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Sport & Exercise Research Group, Moore Institute, NUI Galway Monthly Research Seminar
First Wednesday of each month
‘From there to here’: Narratives of Transition, Migration and National Identity in Irish Media Representations of Rugby Union in the Professional Era”
Dr Marcus Free,
(Mary Immaculate College, University of Limerick)
Wednesday, June 7th, 1pm
Seminar Room GO10, Ground Floor
Hardiman Research Building
Irish media representation of rugby union in the post-1995 professional era has become a vehicle for the rehearsal of fantasies and anxieties concerning national identity in the context of the Republic of Ireland as a neoliberal state. Irish rugby’s reorganisation and competitive successes have facilitated comforting images and discourses of centralised management, national cohesion and continuity while successive Irish governments’ neoliberal policies have focused on deregulation, facilitating foreign direct investment and reduced social services spending. Representations of advancements in rugby management and coaching intersected with pervasive managerialist discourses in Irish media and politics during and following the 2008 collapse of the Celtic Tiger boom, but with a heavy stress on serving the ‘national interest’. Relatedly, the targeted import of foreign players and coaches is often depicted as reflective of Irish rugby management’s successful negotiation of the neoliberal environment of contemporary European and world rugby. However, the paper focuses on how recent concerns regarding the potential hindrance of ‘native’ player/coach development and the threat of economically driven out-migration evince anxieties concerning Irish rugby’s fragile economy and cultural identity that interconnect with broader concerns regarding Ireland’s enduring economic vulnerability following the 2008 crisis.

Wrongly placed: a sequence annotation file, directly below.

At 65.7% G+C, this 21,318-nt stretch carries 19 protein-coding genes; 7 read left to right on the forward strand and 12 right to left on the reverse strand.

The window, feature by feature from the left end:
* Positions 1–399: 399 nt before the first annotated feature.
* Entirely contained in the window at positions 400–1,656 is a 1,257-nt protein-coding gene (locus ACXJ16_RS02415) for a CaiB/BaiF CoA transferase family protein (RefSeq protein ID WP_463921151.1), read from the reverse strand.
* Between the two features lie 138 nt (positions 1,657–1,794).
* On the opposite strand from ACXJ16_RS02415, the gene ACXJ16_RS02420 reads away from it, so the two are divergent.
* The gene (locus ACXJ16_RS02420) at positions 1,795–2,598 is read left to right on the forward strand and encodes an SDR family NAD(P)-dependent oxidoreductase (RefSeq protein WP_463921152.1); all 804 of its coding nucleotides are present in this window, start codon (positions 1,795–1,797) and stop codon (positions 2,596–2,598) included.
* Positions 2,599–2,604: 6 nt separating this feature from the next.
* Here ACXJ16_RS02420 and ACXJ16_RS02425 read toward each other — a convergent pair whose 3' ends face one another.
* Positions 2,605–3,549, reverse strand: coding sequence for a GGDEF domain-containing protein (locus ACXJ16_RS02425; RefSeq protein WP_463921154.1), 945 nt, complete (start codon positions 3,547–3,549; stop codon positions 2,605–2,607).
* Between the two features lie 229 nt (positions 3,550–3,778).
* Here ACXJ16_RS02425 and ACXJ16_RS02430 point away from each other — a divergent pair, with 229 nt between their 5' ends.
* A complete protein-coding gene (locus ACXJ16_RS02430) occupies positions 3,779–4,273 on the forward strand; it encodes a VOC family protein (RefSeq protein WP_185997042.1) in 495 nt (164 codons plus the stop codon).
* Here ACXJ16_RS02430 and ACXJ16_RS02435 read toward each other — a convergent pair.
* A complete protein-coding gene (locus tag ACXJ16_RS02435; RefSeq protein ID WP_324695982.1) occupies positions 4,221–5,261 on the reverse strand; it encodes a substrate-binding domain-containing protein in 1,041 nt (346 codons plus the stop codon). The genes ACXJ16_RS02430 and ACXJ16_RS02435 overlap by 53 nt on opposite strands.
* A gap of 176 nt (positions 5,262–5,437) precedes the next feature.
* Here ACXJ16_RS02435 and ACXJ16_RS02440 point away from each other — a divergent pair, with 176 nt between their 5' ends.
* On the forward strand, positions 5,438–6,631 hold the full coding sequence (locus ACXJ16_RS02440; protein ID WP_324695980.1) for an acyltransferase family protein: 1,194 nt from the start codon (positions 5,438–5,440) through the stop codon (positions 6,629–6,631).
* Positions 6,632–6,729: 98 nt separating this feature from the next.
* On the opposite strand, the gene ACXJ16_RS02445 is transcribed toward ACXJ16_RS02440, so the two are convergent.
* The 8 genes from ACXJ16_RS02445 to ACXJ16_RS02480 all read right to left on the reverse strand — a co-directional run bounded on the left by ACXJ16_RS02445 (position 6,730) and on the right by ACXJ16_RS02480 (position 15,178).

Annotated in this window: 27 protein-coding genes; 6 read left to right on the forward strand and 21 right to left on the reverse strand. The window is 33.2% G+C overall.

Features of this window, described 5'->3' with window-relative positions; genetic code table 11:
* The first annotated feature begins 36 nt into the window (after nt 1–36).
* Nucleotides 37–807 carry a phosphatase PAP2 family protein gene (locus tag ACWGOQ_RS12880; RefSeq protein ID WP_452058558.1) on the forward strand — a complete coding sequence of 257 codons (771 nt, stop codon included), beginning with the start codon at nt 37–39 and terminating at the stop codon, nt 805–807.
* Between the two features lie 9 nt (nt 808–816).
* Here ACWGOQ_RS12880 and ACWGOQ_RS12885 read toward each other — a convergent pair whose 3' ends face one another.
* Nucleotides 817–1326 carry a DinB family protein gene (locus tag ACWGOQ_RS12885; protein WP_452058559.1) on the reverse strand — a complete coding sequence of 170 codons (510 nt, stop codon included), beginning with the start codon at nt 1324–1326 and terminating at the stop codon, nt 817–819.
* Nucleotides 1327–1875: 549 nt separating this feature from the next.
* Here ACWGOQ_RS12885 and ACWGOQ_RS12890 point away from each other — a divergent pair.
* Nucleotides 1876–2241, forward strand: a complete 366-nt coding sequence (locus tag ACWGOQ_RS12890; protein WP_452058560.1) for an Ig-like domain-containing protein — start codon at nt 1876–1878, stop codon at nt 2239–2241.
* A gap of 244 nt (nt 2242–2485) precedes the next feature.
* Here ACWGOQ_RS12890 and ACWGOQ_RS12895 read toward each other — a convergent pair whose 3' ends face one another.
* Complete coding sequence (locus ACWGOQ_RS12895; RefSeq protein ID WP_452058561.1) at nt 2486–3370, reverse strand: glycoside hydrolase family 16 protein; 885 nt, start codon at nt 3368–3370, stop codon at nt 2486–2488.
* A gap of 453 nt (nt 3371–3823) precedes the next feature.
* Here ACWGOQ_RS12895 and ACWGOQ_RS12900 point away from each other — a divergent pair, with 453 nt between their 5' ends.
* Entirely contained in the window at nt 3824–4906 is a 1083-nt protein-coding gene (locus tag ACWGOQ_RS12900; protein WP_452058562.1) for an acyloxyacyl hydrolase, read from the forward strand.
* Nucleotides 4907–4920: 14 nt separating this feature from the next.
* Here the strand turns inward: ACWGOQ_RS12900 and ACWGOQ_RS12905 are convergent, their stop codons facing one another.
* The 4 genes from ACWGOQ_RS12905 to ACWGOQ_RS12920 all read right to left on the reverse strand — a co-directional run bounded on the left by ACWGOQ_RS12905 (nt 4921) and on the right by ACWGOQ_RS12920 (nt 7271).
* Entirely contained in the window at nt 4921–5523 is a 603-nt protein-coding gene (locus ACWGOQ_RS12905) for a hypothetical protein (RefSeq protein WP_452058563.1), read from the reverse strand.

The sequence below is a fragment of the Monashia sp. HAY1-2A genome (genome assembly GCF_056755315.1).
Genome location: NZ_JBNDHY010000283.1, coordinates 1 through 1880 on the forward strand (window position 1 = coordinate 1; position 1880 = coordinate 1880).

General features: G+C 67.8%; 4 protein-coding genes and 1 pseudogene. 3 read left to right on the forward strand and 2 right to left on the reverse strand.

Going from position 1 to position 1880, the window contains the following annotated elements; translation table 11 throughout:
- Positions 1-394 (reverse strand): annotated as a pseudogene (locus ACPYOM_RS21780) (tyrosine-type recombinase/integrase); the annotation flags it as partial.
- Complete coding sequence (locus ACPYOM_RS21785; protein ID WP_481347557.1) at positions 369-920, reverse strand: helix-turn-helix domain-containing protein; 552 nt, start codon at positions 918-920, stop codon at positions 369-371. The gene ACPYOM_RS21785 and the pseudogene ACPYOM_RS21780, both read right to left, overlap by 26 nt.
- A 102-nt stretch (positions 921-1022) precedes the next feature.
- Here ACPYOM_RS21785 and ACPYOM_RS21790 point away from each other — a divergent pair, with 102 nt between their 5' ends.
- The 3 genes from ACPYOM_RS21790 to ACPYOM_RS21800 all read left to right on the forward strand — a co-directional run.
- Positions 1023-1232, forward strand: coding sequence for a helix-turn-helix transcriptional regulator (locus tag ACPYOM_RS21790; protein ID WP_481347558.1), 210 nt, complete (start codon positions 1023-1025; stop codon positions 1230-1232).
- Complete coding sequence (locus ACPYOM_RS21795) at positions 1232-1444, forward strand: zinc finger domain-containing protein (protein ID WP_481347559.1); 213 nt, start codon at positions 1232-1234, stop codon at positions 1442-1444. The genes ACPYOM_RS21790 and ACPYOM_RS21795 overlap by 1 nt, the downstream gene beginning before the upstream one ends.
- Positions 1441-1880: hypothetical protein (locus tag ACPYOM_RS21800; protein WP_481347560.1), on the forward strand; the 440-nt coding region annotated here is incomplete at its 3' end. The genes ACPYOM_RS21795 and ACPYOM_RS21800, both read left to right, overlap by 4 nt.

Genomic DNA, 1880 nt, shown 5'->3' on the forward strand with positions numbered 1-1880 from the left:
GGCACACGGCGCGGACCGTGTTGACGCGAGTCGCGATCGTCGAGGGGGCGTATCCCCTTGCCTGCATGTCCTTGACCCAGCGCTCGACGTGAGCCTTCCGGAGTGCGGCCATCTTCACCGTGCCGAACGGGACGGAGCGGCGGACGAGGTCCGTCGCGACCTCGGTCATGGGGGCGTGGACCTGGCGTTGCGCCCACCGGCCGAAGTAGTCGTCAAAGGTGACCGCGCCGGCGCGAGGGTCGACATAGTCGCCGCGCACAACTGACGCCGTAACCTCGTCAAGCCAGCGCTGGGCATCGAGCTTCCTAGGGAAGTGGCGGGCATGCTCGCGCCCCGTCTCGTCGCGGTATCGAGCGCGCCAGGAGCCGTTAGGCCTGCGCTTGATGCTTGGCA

Marcus Free is a lecturer in Media and Communication Studies at Mary Immaculate College, University of Limerick. He has taught previously at the Universities of Sunderland and Wolverhampton. His current research interests are in the fields of sport as lived culture, the cultural politics of the representation of sport in film and popular media, the psychodynamics of fans’ emotional and cultural investment in sport and sport media, and memories of media and cultural consumption in the construction of autobiographical narrative. He is co-author (with John Hughson and David Inglis) of The Uses of Sport: a Critical Study (Routledge, 2005), and has published many international journal articles and chapters in scholarly collections on constructions of gender, race and national identity in sport, sport fandom and sport media. He also published research on Irish migration, gender and national identity in contemporary film and television drama.